According to the Urban Dictionary, a person with “the Sidam Touch” has an ability that is “[t]he opposite of The Midas Touch, which turns everything to gold.” A person with the Sidam Touch “breaks and/or ruins everything.”
To say that President Barack Obama and his administration, especially what’s left of his economic team, have the Sidam Touch is the understatement of the 21st century.
In early February 2009, in the run-up to the passage of the American Recovery and Reinvestment Act (ARRA), known to most as “the stimulus,” the newly sworn-in Obama flexed his Sidam Touch muscles, repeatedly telling the nation: “Doing nothing is not an option.” Fittingly, Obama flew Ohio’s Sherrod Brown in on a government plane from the funeral of Brown’s mother so that the Buckeye State senator could cast the deciding vote.
So how has it worked out? In December 2010, James Cogan and John Taylor at the Hoover Institution overestimated the impact of the stimulus plan by saying that it accomplished “zero.” On May 12, Professors Timothy Conley and Bill Dupor released more precise results demonstrating that ARRA really “created/saved 450 thousand government-sector jobs and destroyed/forestalled one million private sector jobs.” For the math-challenged, that’s a net loss of 550,000 jobs. A bit over two years later, it is abundantly clear that doing nothing would have been vastly preferable.
It may be lip service, but the president and his advisers continually tell us that private sector growth is important. On May 10, White House economic adviser Austan Goolsbee said: “You want the private sector to be the source of growth because that’s where the sustainable job creation is.” That’s interesting, because, as seen below, after almost three years, largely thanks to the Sidam Touch employment results just noted, the private sector’s inflation-adjusted size is barely back to where it was before the recession as normal people define it began, while the federal component of gross domestic product (GDP) has grown by 12%:
The situation is much worse than it appears, because personal consumption expenditures, which are part of the private sector total above, include money spent by those who receive their “income” from government transfer payments. Such handouts have exploded, even after the recession’s end in June 2009. From that point until February of this year, the number of food stamp recipients ballooned to over 44 million, an increase of more than 9 million. Shoot, you can have over $80,000 in the bank or win a $2 million lottery prize and still receive food stamp benefits. Overall, government payments as a percentage of all income hit 18.3% in 2010, an all-time high.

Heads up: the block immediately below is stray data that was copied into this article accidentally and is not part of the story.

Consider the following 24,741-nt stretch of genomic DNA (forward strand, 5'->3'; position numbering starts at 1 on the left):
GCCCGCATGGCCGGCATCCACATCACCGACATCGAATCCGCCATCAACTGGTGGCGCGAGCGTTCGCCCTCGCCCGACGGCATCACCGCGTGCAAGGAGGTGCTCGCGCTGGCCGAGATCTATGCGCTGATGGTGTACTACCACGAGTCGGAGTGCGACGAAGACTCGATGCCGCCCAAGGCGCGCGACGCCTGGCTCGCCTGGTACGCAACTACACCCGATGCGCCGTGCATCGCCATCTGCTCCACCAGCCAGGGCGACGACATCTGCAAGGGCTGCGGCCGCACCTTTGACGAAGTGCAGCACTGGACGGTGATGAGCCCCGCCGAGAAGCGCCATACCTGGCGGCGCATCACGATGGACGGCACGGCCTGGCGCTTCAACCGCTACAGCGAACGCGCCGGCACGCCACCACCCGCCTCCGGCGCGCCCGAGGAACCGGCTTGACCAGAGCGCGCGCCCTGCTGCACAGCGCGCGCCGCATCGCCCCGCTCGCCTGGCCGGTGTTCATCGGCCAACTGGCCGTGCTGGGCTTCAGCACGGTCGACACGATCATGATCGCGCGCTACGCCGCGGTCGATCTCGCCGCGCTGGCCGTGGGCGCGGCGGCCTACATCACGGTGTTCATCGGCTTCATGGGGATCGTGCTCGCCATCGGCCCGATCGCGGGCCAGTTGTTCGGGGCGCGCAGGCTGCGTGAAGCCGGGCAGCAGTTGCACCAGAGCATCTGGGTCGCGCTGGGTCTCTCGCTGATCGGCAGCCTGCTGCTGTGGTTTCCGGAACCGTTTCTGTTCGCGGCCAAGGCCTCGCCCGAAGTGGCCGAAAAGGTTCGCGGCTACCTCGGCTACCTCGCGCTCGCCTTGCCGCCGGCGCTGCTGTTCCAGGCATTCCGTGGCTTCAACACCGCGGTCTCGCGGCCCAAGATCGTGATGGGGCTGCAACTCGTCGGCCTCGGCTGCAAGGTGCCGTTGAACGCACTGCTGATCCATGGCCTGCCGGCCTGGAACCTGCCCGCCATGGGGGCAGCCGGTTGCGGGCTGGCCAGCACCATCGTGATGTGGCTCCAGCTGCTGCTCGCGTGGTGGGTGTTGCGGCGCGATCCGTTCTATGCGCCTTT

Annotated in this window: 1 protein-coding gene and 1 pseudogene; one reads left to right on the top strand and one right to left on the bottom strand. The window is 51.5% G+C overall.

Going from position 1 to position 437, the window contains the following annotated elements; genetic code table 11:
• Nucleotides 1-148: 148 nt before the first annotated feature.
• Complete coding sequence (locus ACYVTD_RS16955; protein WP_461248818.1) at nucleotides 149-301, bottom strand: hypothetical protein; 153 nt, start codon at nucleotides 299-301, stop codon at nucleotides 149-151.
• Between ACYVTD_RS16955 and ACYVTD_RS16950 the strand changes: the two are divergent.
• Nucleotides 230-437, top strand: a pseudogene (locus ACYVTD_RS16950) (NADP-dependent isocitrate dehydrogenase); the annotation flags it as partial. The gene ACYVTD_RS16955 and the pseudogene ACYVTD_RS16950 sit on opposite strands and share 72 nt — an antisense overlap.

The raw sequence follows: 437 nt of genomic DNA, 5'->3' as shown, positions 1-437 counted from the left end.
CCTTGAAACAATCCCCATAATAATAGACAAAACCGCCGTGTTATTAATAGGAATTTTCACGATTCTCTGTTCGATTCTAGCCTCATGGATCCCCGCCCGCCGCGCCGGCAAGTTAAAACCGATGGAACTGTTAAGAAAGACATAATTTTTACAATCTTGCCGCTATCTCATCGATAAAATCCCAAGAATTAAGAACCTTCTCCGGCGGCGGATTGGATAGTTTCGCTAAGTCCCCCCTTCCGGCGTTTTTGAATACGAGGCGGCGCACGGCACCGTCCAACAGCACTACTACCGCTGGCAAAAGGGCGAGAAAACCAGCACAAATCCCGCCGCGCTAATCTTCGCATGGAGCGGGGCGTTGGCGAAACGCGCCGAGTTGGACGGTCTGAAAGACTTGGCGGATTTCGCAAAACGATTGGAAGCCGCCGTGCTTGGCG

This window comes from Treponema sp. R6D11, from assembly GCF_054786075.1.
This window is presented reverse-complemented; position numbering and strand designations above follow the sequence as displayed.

In the housing market, we see the administration’s Sidam Touch on steroids. This is another instance where doing nothing would have been a better option than the path chosen. Instead of letting the housing and home-lending messes sort themselves out, Team Obama’s Home Affordable Modification Program (HAMP) has seriously gummed things up. The average cost to taxpayers of each HAMP modification has been $22,600, while the program’s existence has until recently kept many banks from trying to impose their own modification terms. While this has dragged on, new home construction remains at a post-World War II low, largely because competing bargain-basement foreclosure properties haven’t been cleared from the market.
Just imagine how bad the economy’s results would be if it weren’t for Texas, where the Midas Touch still rules, at least for the moment. Since the recession’s end through April, the U.S. economy added 535,000 seasonally adjusted jobs. An incredible half of them were added in Texas, which has only 8% of the nation’s population. Texas’s April unemployment rate of 8.0% was a full point below the U.S. as whole.
Naturally, the Sidam Touch-infected Obama administration is trying to put a stop to these good things, perhaps especially because Governor Rick Perry is starting to look like a viable 2012 presidential opponent if he chooses to run. The president’s recent campaign appearances in Texas can’t hide the fact that his regime has declared economic war on the state in ways big and small:
- The biggest is the U.S. Environmental Protection Agency’s hijacking, without legal basis, of the state’s authority to issue air permits for large power and industrial projects. In a scathing January editorial, the Wall Street Journal observed that the EPA is punishing the Lone Star State “for not obeying rules that don’t exist today because the EPA hasn’t finalized them.” As of early May, the EPA still had authority over Texas’s permits.
- Then there’s the Federal Emergency Management Administration’s denial of disaster area status to sections of the state hit by wildfires which have consumed more than 2 million acres and caused over $500 million in damage. In 2006, FEMA declared a disaster in Texas when less acreage burned. Its 2011 decision reeks of political malice.
- Relatively minor, but certainly seen as spiteful by those involved, is the administration’s inexplicable (unless you consider politics) snub of Houston, the home of NASA’s mission control and its astronauts, as a site for one of the four museum-bound space shuttles.
Since President Obama and his brain trust surely know that the Sidam Touch actions being taken against Texas will hinder its economy and hurt job growth, one can only conclude that they don’t care. This leads to a broader and much more important question: do they really care if the economy recovers anywhere else, or are they on an entirely different mission?